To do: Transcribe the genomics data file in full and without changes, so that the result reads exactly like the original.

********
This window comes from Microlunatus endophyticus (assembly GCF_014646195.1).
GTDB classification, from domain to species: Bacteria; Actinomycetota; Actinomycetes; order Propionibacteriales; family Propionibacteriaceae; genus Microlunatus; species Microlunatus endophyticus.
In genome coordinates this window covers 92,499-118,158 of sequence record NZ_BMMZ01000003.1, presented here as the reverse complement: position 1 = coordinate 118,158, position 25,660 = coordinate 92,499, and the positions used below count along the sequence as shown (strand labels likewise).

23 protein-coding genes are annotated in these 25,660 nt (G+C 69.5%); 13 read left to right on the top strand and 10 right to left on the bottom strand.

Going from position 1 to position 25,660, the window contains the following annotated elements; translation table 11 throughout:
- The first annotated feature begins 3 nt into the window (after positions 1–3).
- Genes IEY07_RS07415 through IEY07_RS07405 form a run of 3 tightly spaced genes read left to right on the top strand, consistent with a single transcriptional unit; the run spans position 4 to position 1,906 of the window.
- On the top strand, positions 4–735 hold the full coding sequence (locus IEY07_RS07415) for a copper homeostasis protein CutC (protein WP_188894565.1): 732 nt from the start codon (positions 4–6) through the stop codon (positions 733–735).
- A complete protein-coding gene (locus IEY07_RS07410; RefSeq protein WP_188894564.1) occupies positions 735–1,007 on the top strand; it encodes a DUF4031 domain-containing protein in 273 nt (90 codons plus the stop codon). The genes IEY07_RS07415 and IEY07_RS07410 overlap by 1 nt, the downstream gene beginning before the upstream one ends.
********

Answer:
This window comes from Microlunatus endophyticus (assembly GCF_014646195.1).
GTDB classification, from domain to species: Bacteria; Actinomycetota; Actinomycetes; order Propionibacteriales; family Propionibacteriaceae; genus Microlunatus; species Microlunatus endophyticus.
In genome coordinates this window covers 92,499-118,158 of sequence record NZ_BMMZ01000003.1, presented here as the reverse complement: position 1 = coordinate 118,158, position 25,660 = coordinate 92,499, and the positions used below count along the sequence as shown (strand labels likewise).

23 protein-coding genes are annotated in these 25,660 nt (G+C 69.5%); 13 read left to right on the top strand and 10 right to left on the bottom strand.

Going from position 1 to position 25,660, the window contains the following annotated elements; translation table 11 throughout:
- The first annotated feature begins 3 nt into the window (after positions 1–3).
- Genes IEY07_RS07415 through IEY07_RS07405 form a run of 3 tightly spaced genes read left to right on the top strand, consistent with a single transcriptional unit; the run spans position 4 to position 1,906 of the window.
- On the top strand, positions 4–735 hold the full coding sequence (locus IEY07_RS07415) for a copper homeostasis protein CutC (protein WP_188894565.1): 732 nt from the start codon (positions 4–6) through the stop codon (positions 733–735).
- A complete protein-coding gene (locus IEY07_RS07410; RefSeq protein WP_188894564.1) occupies positions 735–1,007 on the top strand; it encodes a DUF4031 domain-containing protein in 273 nt (90 codons plus the stop codon). The genes IEY07_RS07415 and IEY07_RS07410 overlap by 1 nt, the downstream gene beginning before the upstream one ends.